Housing Matters Leadership Statement on Johnson V. Grants Pass

July 3rd, 2024
Housing Matters Board of Directors and the Executive Team

“Sleep is a biological necessity, not a crime. For some people, sleeping outside is their only option.”

–       Justice Sotomayor, writing the dissenting opinion in City of Grants Pass v Johnson

Last week, the US Supreme Court issued a ruling in the case City of Grants Pass v Johnson that allows local governments to fine and imprison our unhoused family, friends, or neighbors for sleeping in public, even if they are inside their cars, and even when no other shelter space is available.

Housing Matters is saddened and concerned by this decision, which comes amidst a growing wave of criminalization ordinances, and amidst overwhelming evidence that those criminalization strategies have failed to reduce unsheltered homelessness. These coercive and counterproductive policies are roadblocks in the process of helping people return to permanent housing, undermining our work. They are also overwhelmingly ineffective at “moving” unsheltered homelessness out-of-sight, with research demonstrating that encampments will resurface when adequate shelter or housing is not available. Most importantly, they leave some of the most vulnerable people in our society with an impossible choice: either stay awake or be arrested.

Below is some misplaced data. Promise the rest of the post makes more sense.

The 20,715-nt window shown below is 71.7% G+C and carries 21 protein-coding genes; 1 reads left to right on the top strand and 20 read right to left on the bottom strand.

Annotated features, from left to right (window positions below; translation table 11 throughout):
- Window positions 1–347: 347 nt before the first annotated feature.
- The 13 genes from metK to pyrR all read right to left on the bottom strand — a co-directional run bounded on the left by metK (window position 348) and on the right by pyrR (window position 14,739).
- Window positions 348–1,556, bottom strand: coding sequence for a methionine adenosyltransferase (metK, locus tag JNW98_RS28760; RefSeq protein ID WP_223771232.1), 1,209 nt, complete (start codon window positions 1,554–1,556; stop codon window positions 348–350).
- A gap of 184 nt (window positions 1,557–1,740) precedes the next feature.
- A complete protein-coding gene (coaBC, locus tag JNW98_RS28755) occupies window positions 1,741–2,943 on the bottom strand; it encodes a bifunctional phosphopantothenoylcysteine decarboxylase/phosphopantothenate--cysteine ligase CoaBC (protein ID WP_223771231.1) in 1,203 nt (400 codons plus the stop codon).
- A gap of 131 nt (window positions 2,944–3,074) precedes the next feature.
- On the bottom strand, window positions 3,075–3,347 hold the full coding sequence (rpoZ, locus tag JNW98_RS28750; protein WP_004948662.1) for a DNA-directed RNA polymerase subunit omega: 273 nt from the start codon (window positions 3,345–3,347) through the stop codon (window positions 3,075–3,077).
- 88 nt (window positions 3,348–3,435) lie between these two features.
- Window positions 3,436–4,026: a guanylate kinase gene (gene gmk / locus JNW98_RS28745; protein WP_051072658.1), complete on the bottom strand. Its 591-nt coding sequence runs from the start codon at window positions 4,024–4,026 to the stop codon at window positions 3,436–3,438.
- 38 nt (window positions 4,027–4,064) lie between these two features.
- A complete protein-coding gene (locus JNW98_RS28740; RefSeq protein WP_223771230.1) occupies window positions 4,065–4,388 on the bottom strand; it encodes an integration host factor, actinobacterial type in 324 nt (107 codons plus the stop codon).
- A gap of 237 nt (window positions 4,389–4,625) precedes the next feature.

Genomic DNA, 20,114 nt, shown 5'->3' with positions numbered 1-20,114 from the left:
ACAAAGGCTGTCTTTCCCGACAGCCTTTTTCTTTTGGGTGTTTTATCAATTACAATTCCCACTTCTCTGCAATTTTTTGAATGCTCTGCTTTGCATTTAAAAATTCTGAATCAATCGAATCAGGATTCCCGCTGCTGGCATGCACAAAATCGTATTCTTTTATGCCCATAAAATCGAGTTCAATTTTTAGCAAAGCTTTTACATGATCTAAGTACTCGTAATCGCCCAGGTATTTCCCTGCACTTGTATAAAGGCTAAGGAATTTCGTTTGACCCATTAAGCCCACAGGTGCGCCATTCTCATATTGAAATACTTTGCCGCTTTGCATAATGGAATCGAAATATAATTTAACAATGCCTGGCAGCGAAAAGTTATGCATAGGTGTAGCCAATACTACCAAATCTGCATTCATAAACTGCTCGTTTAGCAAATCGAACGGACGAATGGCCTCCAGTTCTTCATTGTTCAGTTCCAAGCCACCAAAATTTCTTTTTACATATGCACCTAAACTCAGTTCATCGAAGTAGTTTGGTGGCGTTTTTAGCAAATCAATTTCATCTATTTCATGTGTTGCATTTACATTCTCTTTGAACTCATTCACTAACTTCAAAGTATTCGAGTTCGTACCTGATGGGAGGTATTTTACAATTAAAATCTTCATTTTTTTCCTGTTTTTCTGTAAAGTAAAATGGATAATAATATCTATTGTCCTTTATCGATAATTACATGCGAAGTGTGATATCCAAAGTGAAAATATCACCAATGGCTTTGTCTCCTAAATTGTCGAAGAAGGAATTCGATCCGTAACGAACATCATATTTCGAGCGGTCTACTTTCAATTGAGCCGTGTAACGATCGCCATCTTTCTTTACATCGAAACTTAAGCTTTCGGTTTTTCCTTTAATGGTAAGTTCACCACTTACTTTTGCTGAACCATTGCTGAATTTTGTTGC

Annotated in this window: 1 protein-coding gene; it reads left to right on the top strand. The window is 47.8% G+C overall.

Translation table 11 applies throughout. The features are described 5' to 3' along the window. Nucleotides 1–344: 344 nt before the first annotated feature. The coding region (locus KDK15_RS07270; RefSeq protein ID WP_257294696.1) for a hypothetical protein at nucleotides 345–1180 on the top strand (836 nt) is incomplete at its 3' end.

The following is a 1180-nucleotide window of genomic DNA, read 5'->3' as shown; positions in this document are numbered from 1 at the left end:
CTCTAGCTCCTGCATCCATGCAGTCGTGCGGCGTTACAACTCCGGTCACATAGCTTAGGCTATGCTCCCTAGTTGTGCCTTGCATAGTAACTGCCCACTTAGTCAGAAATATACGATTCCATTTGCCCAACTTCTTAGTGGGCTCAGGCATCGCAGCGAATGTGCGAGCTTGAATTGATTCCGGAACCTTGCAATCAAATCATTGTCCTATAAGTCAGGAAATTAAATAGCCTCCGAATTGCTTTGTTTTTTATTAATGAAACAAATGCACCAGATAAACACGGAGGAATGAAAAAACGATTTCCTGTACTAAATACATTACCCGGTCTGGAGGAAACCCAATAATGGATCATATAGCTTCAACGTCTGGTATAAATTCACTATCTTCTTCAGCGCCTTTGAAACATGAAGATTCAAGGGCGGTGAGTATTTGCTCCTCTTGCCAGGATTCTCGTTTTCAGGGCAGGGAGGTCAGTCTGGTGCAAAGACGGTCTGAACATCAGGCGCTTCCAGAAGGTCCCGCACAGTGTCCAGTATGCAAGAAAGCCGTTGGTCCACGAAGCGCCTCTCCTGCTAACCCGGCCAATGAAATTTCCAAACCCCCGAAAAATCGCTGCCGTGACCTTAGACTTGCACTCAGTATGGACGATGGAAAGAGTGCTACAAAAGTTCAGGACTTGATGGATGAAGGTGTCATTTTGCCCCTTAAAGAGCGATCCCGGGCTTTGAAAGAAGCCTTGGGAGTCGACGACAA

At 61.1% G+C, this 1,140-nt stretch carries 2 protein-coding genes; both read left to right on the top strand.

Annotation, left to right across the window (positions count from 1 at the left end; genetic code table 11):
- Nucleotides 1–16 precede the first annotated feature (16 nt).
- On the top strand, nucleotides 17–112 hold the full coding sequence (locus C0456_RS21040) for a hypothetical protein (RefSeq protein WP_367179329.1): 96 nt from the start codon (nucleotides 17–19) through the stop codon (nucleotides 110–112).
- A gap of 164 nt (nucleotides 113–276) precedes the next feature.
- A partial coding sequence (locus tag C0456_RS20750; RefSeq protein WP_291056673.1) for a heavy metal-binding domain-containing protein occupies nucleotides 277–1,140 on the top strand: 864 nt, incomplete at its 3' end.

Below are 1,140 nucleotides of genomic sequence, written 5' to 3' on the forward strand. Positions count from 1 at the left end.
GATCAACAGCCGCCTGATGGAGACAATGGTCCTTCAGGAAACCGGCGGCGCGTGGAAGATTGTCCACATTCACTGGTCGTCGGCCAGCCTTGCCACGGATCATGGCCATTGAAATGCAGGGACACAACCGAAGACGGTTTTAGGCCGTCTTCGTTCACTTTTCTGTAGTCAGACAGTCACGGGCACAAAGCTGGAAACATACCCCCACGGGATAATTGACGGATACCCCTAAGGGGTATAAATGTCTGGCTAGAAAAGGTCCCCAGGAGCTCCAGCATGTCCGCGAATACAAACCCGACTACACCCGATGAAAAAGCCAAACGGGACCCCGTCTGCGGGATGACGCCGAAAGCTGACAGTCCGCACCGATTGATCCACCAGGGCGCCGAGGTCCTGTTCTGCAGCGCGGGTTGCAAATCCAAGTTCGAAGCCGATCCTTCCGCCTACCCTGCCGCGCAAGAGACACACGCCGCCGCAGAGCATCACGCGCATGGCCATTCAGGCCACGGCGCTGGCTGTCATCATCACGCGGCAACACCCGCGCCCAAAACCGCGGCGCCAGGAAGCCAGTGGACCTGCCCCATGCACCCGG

Californians can show our local and state lawmakers that we do not support policies that exacerbate homelessness. Money spent on criminalization would be better spent on supportive services that help people find housing.